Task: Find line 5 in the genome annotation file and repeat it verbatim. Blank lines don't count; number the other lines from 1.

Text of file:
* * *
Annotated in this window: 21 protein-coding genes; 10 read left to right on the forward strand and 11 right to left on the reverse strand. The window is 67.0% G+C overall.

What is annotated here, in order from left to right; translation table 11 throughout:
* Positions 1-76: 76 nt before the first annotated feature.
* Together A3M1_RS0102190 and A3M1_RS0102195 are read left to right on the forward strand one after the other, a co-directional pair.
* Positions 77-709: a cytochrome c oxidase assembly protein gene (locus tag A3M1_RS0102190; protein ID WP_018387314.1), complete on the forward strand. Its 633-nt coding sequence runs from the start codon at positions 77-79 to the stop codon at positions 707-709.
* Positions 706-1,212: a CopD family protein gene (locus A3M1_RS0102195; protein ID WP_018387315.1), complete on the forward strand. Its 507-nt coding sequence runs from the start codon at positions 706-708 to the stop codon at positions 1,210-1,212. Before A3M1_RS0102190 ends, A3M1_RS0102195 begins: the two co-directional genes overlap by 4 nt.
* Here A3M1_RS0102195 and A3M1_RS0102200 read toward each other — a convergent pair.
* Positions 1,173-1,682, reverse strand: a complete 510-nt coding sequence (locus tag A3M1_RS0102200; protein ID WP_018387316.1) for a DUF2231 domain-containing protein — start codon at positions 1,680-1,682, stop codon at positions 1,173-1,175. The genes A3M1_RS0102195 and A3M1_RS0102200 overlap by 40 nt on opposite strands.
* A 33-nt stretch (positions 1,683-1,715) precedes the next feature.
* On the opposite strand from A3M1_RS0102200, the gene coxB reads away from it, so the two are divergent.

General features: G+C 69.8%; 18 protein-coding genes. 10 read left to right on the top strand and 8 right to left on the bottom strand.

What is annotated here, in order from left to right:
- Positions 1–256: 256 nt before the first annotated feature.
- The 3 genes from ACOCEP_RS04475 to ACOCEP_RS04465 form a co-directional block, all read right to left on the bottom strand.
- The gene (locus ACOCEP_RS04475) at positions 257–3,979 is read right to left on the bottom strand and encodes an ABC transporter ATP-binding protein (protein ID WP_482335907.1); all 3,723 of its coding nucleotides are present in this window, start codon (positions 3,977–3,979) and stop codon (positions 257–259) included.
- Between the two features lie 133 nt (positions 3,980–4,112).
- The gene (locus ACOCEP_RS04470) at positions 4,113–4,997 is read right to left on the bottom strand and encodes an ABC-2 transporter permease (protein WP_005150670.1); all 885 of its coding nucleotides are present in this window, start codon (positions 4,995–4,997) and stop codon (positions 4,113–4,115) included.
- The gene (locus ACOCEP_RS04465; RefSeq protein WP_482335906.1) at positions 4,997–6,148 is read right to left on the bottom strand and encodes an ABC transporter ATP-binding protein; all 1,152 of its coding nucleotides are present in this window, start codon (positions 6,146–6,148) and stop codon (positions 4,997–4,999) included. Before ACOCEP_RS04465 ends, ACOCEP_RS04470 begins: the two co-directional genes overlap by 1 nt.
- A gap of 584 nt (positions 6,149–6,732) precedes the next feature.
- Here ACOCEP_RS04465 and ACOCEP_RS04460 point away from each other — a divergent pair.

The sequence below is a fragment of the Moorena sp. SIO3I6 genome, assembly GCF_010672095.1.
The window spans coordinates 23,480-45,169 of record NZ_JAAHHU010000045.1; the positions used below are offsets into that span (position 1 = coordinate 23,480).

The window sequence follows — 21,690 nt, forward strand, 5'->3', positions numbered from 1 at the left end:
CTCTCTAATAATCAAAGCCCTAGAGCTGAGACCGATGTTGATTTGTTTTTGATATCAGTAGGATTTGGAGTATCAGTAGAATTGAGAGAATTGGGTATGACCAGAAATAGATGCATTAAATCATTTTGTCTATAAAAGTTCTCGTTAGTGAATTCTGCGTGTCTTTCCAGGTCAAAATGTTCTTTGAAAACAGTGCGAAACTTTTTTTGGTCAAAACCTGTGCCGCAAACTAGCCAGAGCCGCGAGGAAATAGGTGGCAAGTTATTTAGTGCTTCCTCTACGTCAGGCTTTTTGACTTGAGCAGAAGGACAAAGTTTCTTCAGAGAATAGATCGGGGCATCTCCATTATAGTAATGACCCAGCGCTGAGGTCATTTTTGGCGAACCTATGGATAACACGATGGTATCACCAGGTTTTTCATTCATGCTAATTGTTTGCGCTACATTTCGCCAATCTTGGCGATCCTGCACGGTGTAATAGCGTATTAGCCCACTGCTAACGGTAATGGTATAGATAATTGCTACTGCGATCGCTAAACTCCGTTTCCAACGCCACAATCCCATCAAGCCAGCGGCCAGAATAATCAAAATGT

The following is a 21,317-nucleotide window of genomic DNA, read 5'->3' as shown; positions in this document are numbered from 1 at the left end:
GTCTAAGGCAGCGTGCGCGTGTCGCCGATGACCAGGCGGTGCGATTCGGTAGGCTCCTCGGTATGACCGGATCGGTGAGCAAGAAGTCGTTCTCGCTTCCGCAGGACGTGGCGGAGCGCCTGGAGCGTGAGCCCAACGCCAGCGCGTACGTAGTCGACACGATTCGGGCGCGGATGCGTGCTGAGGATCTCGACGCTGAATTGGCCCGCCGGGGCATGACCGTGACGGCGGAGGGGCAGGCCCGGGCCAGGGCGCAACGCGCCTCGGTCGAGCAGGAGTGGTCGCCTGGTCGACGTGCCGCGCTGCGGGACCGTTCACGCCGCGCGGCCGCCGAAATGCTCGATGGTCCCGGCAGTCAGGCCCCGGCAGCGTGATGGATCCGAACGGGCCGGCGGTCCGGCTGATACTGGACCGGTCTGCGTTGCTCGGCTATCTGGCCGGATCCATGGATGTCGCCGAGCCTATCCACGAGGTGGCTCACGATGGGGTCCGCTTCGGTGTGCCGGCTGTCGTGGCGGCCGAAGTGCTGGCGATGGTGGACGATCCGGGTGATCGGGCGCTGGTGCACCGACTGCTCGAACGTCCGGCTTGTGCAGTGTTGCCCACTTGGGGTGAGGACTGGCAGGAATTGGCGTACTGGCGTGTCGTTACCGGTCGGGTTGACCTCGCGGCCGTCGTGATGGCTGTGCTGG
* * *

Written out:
* Positions 77-709: a cytochrome c oxidase assembly protein gene (locus tag A3M1_RS0102190; protein ID WP_018387314.1), complete on the forward strand. Its 633-nt coding sequence runs from the start codon at positions 77-79 to the stop codon at positions 707-709.